“Hi there, it’s nice to meet you. I’m Jack, the new guy. I like to draw neat stuff, my favorite food is pizza, and I’m seriously afraid of disappointing you. That’s me in a nutshell: drawing, pizza, and fear. No, wait—I mean beer! Drawing, pizza, and beer! I’m really cool, I promise! And now it’s awkward.”
I call that the conversation equivalent of going in for the hug, then realizing with horror it was supposed to be a handshake all along. It’s my specialty. Thankfully, I work at Swanson Russell, where being real (a.k.a being my genuine, awkward self) is literally an expectation. Here, we know a first impression is just that: a first. Countless impressions inevitably follow, and it’s the cumulative lasting impression that really matters. So, in hopes of helping out any fellow rookies, here are some ways I built my first impression into something lasting over the past few years.
Long live the new guy! I don’t think anyone should ever lose that sense of newness. Approach every situation with a student mentality. Even if you think you’re already the best (you’re not), you can always get better, and chances are, somebody knows something you don’t. Besides the practical benefits, being teachable probably means you’re nicer to work with than Pat Knowitall, which means more awesome projects and more chances to show your value as a team member.
If the “neat stuff” isn’t actually neat, it’s just stuff. Whatever your craft—drawing or writing, talking or typing—it’s important that you give it your utmost. Make the quality of your executions unparalleled, and soon enough your reputation for good, clean work will precede you.
Sketching and eating come naturally to me (especially eating), but so many other things are decidedly more difficult. Though it’s important to keep improving what’s already great, it’s perhaps more important not to settle for what is easiest. If the thought of doing something scares you, you should probably do it. It will show that you’re hungry for progress and expand your skillset, to boot.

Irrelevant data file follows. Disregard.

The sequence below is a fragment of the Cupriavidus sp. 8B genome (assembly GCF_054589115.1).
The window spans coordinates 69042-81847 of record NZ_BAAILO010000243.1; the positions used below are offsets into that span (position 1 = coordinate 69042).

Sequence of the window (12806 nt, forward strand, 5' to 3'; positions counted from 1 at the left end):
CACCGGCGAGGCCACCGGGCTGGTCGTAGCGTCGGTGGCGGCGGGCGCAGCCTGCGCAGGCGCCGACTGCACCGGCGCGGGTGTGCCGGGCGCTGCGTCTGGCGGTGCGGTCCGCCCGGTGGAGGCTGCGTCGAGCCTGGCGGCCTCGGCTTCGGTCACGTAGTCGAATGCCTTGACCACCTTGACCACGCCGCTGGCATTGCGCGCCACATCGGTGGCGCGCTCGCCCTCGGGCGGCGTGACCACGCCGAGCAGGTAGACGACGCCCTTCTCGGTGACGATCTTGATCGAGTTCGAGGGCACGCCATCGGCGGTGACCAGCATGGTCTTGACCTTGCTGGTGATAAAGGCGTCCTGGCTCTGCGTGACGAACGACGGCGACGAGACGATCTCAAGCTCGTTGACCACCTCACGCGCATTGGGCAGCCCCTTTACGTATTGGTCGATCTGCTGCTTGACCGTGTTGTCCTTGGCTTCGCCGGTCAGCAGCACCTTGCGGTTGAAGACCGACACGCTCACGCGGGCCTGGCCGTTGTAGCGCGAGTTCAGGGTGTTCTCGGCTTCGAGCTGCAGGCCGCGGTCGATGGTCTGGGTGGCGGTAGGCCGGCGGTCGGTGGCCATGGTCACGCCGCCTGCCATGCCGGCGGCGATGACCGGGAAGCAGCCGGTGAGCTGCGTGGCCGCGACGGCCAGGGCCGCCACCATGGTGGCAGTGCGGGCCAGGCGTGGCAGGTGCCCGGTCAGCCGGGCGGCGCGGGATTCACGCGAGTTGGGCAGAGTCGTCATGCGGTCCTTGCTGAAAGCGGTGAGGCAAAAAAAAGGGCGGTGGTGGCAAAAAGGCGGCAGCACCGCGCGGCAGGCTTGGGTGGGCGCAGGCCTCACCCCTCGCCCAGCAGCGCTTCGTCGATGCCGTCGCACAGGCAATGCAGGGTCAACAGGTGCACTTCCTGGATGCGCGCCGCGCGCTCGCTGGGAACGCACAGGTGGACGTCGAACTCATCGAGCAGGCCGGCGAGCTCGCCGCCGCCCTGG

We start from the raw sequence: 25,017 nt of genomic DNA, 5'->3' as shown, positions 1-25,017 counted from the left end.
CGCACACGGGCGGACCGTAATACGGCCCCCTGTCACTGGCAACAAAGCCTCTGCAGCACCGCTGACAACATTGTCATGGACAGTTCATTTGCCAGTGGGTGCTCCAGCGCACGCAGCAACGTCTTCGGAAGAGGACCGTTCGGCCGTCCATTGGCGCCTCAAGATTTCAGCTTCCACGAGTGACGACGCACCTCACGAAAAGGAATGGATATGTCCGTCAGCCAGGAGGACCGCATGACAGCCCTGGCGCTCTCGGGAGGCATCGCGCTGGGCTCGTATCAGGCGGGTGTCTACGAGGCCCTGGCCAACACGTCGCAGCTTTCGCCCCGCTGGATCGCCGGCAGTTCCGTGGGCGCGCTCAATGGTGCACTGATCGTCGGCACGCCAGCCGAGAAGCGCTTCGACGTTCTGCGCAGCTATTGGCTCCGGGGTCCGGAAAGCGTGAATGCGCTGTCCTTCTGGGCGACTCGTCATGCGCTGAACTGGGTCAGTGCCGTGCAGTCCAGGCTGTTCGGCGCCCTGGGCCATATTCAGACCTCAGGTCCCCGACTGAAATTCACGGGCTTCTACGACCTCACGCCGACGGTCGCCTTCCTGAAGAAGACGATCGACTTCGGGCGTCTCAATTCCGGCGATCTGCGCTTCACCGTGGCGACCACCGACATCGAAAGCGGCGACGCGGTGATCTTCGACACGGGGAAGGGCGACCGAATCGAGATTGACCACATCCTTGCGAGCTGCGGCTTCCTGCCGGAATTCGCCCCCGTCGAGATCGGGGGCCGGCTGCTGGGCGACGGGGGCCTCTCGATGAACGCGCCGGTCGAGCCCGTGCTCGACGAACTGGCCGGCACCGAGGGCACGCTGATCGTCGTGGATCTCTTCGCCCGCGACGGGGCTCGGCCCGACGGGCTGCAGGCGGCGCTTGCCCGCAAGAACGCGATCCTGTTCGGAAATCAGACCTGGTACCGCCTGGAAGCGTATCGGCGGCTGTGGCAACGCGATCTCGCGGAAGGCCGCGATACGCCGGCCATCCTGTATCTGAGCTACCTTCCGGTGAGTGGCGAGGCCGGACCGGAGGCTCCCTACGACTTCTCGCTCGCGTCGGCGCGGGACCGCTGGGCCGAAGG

So you misspoke? Your plan failed? Your great idea didn’t really pan out? Working here taught me that’s okay. Admit it, take responsibility, and move on to saying what you mean, making a better plan, or going a different direction. I don’t mean you should make yourself the community scapegoat—I mean you should be solution- and action-oriented instead of bogged down by mistakes. In this way, even when things go wrong, you’re a resilient, focused asset to your team, not an asshat.
I bet you are cool, but you’re not really that cool. Be confident, but be humble. I really think this takes practice. It’s important to practice confidence—choosing to believe in your own talents and contributions even when you doubt yourself; and it’s important to practice humility—remembering that you’re only a single part of something much bigger than yourself. Both are necessary in doing good work and developing good working relationships.
So, it’s easy to make an awkward first impression. We here at Swanson Russell get it, and in fact, we’ve all been there. That’s part of what informs our Real Connection™ philosophy—we’ll take real, with all its bungled introductions and hug-shakes, over fake any day. We believe in the greater importance of a lasting impression. So don’t sweat the embarrassing beginnings—just focus on putting your best foot forward, over and over again, and it won’t matter that it was ever in your mouth.
Does Swanson Russell sound like your kind of workplace? Check out our open positions if you’d like us to meet the real you.